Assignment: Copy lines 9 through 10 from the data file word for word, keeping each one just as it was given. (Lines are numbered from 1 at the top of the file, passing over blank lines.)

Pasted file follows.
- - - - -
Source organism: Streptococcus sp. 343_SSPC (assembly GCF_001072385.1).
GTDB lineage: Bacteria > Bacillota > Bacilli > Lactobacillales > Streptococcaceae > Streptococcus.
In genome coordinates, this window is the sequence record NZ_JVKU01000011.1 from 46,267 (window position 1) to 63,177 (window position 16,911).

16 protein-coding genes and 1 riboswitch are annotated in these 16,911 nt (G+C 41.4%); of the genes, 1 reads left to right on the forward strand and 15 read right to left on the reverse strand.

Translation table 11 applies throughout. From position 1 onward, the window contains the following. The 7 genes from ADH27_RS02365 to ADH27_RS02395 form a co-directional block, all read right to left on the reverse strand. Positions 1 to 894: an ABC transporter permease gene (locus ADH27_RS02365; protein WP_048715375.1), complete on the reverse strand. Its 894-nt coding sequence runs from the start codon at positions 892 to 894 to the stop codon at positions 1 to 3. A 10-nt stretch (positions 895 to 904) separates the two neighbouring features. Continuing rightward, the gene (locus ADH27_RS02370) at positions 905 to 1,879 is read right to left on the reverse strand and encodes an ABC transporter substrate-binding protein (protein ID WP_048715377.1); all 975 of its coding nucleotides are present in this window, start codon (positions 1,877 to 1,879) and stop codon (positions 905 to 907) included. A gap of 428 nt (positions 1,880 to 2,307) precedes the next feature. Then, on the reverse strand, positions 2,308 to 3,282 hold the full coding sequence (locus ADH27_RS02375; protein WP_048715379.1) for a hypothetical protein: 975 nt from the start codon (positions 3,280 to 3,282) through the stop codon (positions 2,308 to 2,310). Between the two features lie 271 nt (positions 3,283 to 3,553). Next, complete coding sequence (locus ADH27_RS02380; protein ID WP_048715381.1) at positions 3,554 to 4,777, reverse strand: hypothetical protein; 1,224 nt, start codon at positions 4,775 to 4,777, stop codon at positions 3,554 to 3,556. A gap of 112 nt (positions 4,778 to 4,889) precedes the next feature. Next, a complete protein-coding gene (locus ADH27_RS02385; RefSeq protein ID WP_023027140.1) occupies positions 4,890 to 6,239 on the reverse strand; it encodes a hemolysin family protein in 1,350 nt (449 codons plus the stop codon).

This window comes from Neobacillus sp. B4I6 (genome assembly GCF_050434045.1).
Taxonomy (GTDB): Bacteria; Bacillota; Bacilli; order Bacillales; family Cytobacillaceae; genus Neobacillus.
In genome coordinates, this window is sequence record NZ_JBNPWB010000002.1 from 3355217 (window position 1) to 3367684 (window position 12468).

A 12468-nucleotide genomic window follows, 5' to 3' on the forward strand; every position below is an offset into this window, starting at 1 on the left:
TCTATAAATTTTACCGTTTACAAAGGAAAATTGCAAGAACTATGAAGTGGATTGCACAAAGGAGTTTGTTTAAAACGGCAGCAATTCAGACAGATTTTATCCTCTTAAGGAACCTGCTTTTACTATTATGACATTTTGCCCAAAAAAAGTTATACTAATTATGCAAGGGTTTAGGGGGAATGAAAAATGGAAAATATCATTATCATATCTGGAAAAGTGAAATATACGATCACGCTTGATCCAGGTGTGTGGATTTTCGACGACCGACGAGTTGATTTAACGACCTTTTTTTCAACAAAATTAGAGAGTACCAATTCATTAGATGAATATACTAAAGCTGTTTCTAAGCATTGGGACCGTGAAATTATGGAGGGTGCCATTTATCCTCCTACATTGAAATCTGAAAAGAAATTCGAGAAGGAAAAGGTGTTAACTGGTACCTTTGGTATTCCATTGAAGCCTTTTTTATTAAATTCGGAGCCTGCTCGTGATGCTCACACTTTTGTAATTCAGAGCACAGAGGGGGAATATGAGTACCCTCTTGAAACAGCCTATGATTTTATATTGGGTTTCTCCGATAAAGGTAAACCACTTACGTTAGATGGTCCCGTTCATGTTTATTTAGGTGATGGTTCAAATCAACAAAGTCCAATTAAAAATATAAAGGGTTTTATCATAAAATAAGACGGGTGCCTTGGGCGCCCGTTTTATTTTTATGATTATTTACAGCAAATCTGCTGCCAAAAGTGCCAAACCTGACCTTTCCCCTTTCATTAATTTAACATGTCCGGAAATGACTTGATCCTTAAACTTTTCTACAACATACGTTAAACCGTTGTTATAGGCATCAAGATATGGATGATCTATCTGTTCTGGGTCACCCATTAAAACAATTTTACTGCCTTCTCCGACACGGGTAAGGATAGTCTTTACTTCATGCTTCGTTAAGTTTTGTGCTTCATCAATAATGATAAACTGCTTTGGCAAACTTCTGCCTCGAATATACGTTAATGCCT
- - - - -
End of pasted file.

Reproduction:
A 12468-nucleotide genomic window follows, 5' to 3' on the forward strand; every position below is an offset into this window, starting at 1 on the left:
TCTATAAATTTTACCGTTTACAAAGGAAAATTGCAAGAACTATGAAGTGGATTGCACAAAGGAGTTTGTTTAAAACGGCAGCAATTCAGACAGATTTTATCCTCTTAAGGAACCTGCTTTTACTATTATGACATTTTGCCCAAAAAAAGTTATACTAATTATGCAAGGGTTTAGGGGGAATGAAAAATGGAAAATATCATTATCATATCTGGAAAAGTGAAATATACGATCACGCTTGATCCAGGTGTGTGGATTTTCGACGACCGACGAGTTGATTTAACGACCTTTTTTTCAACAAAATTAGAGAGTACCAATTCATTAGATGAATATACTAAAGCTGTTTCTAAGCATTGGGACCGTGAAATTATGGAGGGTGCCATTTATCCTCCTACATTGAAATCTGAAAAGAAATTCGAGAAGGAAAAGGTGTTAACTGGTACCTTTGGTATTCCATTGAAGCCTTTTTTATTAAATTCGGAGCCTGCTCGTGATGCTCACACTTTTGTAATTCAGAGCACAGAGGGGGAATATGAGTACCCTCTTGAAACAGCCTATGATTTTATATTGGGTTTCTCCGATAAAGGTAAACCACTTACGTTAGATGGTCCCGTTCATGTTTATTTAGGTGATGGTTCAAATCAACAAAGTCCAATTAAAAATATAAAGGGTTTTATCATAAAATAAGACGGGTGCCTTGGGCGCCCGTTTTATTTTTATGATTATTTACAGCAAATCTGCTGCCAAAAGTGCCAAACCTGACCTTTCCCCTTTCATTAATTTAACATGTCCGGAAATGACTTGATCCTTAAACTTTTCTACAACATACGTTAAACCGTTGTTATAGGCATCAAGATATGGATGATCTATCTGTTCTGGGTCACCCATTAAAACAATTTTACTGCCTTCTCCGACACGGGTAAGGATAGTCTTTACTTCATGCTTCGTTAAGTTTTGTGCTTCATCAATAATGATAAACTGCTTTGGCAAACTTCTGCCTCGAATATACGTTAATGCCT